On December 27, 2005, Agent Mercurio testified before a federal grand jury in the Southern District of New York and presented the evidence that his unit had collected regarding the Gleason Avenue robbery. (Mercurio Decl. ¶ 13.) The grand jury returned a four-count sealed indictment*fn2 against eight individuals, including Plaintiff, Socrates Vizcaino, and "Tiko."*fn3 (Id.) Plaintiff was charged in Count I with conspiracy to commit robberies in violation of Section 371 of Title 18 of the United States code and, in Count II, with the substantive act of committing a robbery, both in violation of Sections 1951(b)(1) and (b)(3) of Title 18 of the United States Code. (Compl. ¶ 46; Mercurio Decl. ¶ 14.) In Count III, Plaintiff was charged with using, carrying, and brandishing a firearm, and aiding and abetting in the use, carrying, or brandishing of a firearm in furtherance of a crime, in violation of Section 924(c)(1)(A)(ii) of Title 18 of the United States Code. (Id.) On December 27, 2005, United States Magistrate Judge Douglas F. Eaton of the Southern District of New York issued an arrest warrant for Plaintiff based on the grand jury's indictment. On February 15, 2006, pursuant to the warrant, Agent Mercurio arrested Plaintiff for his alleged involvement in the actions charged in the indictment.*fn4 (Compl. ¶¶ 30 -- 31.)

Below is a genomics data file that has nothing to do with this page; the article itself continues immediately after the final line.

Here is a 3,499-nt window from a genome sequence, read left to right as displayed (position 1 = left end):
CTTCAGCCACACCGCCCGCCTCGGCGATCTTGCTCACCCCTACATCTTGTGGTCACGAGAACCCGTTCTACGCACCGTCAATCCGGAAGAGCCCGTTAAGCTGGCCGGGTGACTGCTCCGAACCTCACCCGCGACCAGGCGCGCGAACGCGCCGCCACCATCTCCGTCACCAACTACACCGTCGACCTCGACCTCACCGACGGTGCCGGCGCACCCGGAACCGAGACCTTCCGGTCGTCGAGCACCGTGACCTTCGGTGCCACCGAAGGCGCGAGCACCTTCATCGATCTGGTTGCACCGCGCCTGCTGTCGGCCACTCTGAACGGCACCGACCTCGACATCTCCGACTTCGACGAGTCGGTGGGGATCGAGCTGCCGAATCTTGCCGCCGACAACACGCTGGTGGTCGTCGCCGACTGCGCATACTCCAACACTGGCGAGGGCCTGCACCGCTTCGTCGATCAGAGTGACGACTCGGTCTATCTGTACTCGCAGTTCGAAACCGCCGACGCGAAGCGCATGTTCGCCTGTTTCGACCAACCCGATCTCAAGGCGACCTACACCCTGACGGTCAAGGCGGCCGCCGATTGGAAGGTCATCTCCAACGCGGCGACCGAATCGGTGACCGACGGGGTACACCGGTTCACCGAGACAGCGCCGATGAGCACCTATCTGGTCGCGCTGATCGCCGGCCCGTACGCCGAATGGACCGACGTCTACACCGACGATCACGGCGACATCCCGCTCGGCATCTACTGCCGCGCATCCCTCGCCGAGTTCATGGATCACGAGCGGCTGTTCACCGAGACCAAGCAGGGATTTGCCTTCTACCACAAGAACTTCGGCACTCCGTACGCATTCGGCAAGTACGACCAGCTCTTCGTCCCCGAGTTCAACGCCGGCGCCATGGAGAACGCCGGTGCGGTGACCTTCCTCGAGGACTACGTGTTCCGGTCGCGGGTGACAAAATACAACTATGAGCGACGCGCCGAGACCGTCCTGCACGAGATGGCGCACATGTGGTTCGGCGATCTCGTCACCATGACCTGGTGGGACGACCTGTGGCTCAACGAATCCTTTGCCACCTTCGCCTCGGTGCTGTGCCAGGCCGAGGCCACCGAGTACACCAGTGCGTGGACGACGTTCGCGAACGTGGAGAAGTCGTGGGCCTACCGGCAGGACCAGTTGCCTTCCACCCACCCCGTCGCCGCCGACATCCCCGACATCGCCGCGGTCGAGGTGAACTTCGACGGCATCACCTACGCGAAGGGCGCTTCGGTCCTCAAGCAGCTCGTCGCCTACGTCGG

During the course of Defendant Mercurio's interrogation of Plaintiff regarding the Gleason Avenue robbery, Plaintiff maintained his innocence and informed Mercurio that he was the victim of identity theft by his cousin, Jacinto Polanco (a.k.a. "Tiko" and/or "Angel Diaz"), a known felon. (Compl. ¶¶ 38 -- 41; Mercurio Decl. ¶ 21.) Plaintiff did not provide Agent Mercurio with information as to the whereabouts of Tiko. Amadito, the cooperating witness, had previously advised Agent Mercurio that Plaintiff's cousin "Tiko" was a participant in the Gleason Avenue robbery. (Mercurio Decl. ¶ 9.) Agent Mercurio states that he and the DEA did not learn of Tiko's whereabouts until on or about October 10, 2007-after Plaintiff's acquittal and release from custody on April 13, 2007. (Mercurio Decl. ¶ 9, 22.)
In mid-November of 2006, Agent Mercurio learned that the New York Police Department ("NYPD") had seized a gun involved in the Gleason Avenue robbery.*fn5 (Mercurio Decl. ¶ 25.) Mercurio also learned that the gun had already been destroyed by the NYPD. (Mercurio Decl. ¶ 26.)